American tribes go to different movies

NYET18801311348This is post is so, so, so overdue that I have decided to turn that into a good thing. Indeed, I will argue that my procrastination can be seen as a form of public service to GetReligion readers.

Why? The Atlantic Monthly is a wonderful magazine and is must reading for anyone interested in religion and public life. But some of those articles are just so long, too long even, when it comes time to reading them on a computer screen. So if you are not a subscriber, I urge you — the timing is perfect — to find a subscriber and urge them to give you that copy of the January-February issue that they were just about to pitch into the recycle bin. It’s the one with Pope Benedict XVI on the cover (more on that in a moment).

There is a very important article in this issue entitled “Tribal Relations” by Steven Waldman, the CEO over at Beliefnet, and John C. Green, the University of Akron professor who is one of America’s most quoted experts on political numbers. It is part of a package — look for the “Values Racket” headline — that tries to carve up all kinds of Culture War and Red vs. Blue political myths and actually, for me, ends up making the opposite case, underlining the fact that moral and cultural issues are at the heart of American politics these days.

In their article, Green and Waldman produce mini-profiles of what they believe are the 12 religious (or non-religious or even anti-religious) tribes in American politics. The goal is to prove that America is more complex than the old Religious Right vs. Everybody Else matrix. What they end up with is something very close to the point of view argued long ago — to one degree or another — by James Davison “Culture Wars” Hunter, evangelical statistics guru George Barna, Gerald De Maio and Louis Bolce and others.

Anyone who has read GetReligion very long will recognize this theory right away: There is the true Religious Right on one side (about 12 percent) and the true-blue secularists on the other side (10 percent or so) and, in between, there is OprahAmerica.

Not everyone will agree with how Waldman and Green have defined the other folks in the Republican and Democratic tribes — the “heartland culture warriors,” the religious left, the “moderate evangelicals,” spiritual but not religious people, etc. But it was good to make this attempt, and others should spin their own versions. Anyone seeking compromises on tough moral issues has to venture into this territory, the muddy land in between the rock-ribbed religious voters who define the Republican primaries and the anti-evangelical voters who dominate the Democratic primaries and fundraising.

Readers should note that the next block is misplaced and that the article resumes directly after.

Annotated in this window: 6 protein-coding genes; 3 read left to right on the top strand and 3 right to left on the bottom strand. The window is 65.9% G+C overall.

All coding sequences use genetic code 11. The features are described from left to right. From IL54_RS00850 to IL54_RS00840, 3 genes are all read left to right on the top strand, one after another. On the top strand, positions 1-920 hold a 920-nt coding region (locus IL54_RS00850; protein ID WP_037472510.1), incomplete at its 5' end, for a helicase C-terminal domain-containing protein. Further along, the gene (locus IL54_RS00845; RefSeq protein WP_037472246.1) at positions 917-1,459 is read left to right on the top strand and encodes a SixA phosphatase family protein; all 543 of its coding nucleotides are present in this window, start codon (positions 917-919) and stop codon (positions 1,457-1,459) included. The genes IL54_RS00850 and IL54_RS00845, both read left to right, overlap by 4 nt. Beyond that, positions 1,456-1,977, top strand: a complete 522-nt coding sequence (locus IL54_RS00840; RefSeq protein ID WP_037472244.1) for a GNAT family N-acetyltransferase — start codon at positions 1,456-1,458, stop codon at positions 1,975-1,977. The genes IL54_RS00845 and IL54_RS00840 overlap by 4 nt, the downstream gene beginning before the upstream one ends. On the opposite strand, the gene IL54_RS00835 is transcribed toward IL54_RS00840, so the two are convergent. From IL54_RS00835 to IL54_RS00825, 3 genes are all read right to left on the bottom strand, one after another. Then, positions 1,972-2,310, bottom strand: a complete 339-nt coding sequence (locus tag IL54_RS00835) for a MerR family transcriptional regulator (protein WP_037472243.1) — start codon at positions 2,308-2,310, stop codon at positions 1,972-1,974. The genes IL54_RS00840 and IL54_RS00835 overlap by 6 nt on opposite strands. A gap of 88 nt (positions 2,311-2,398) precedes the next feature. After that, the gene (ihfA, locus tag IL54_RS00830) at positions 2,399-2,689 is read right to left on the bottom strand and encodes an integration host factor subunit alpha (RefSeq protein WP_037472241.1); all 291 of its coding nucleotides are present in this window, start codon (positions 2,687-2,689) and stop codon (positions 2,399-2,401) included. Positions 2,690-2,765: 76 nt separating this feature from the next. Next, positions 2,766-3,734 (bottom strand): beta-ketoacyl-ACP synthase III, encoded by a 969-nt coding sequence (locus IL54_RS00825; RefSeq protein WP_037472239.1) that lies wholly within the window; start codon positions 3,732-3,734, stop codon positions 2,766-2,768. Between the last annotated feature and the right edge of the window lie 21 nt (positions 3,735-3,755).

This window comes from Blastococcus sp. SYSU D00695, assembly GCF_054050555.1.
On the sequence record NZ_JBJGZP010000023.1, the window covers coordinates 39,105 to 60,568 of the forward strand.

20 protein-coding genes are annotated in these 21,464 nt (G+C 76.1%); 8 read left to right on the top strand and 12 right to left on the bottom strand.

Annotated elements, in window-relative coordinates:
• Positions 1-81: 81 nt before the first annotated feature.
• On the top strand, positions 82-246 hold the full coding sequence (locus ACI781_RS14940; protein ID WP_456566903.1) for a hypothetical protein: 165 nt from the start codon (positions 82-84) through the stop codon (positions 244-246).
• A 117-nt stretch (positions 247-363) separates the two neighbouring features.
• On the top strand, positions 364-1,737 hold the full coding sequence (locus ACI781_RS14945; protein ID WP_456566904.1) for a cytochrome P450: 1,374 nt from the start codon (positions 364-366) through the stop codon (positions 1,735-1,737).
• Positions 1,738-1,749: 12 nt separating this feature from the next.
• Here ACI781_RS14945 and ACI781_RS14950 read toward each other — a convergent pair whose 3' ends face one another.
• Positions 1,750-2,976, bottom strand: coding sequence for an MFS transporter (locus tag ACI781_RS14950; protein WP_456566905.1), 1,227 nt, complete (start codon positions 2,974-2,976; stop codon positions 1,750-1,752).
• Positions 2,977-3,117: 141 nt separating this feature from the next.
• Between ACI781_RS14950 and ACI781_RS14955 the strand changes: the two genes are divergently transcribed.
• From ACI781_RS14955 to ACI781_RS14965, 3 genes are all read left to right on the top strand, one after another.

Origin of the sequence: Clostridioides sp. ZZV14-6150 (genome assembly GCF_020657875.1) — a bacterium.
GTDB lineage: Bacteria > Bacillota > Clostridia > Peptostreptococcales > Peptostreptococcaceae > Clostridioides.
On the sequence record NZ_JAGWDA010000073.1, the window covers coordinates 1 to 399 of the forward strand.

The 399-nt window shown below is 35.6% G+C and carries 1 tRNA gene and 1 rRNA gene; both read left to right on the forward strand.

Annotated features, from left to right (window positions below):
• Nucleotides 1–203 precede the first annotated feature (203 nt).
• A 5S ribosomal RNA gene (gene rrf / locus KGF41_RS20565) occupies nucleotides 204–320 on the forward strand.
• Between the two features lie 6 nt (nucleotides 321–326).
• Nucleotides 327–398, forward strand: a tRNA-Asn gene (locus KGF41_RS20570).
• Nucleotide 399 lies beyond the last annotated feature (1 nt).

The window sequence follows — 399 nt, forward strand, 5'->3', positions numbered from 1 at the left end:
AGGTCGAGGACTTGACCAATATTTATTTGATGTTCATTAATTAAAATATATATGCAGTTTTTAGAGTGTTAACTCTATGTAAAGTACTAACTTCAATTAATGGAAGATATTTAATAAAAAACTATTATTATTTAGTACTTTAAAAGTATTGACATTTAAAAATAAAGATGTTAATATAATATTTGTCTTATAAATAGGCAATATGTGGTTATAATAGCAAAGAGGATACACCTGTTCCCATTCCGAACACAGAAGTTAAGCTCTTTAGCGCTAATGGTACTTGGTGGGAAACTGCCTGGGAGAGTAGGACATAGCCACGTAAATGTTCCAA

Here is a sample of the “Tribal Relations” material. Note the reference to “theological restructuring,” which is a kind of indirect hat tip to Hunter:

A deep-blue religious left is almost exactly the same size as the religious right but receives much less attention. John Kerry is perhaps one representative of this group, which draws members from many Christian denominations and is a product of the same theological restructuring that created the heartland culture warriors. Members of the religious left espouse a progressive theology (agreeing, for instance, that “all the world’s great religions are equally true”) and are very liberal on cultural issues such as abortion and gay marriage. About a quarter attend church weekly. The religious left is somewhat liberal on economic policy and decidedly to the left on foreign policy. Its stances on both moral values and the Iraq War — but especially the latter — have pushed it further into the Democratic camp. Seventy percent backed Kerry in 2004; 51 percent had backed Gore in 2000. The religious left was the largest — and the fastest-growing — single tribe in the Kerry coalition.

103652 brokeback l 01So you may be asking, right about now: Why is there Oscar and Brokeback Mountain art attached to this post?

That’s easy. In the weeks running up to the Academy Awards, the mainstream press has been cranking out stories about the success of this movie and how this shocking “breakout” represents a major change in American culture. The latest version of this story appeared this past week in the big-story slot on page one in USA Today. Thus, reporter Scott Bowles wrote:

Brokeback Mountain already is The Movie. The film is the punch line of jokes, the subject of Internet parodies and the front-runner for the Oscars on March 5. Oprah plugged the gay-cowboy drama on her show. Howard Stern gave it a thumbs up. “Have you seen Brokeback?” has become a dinner-party Rorschach test of gay tolerance.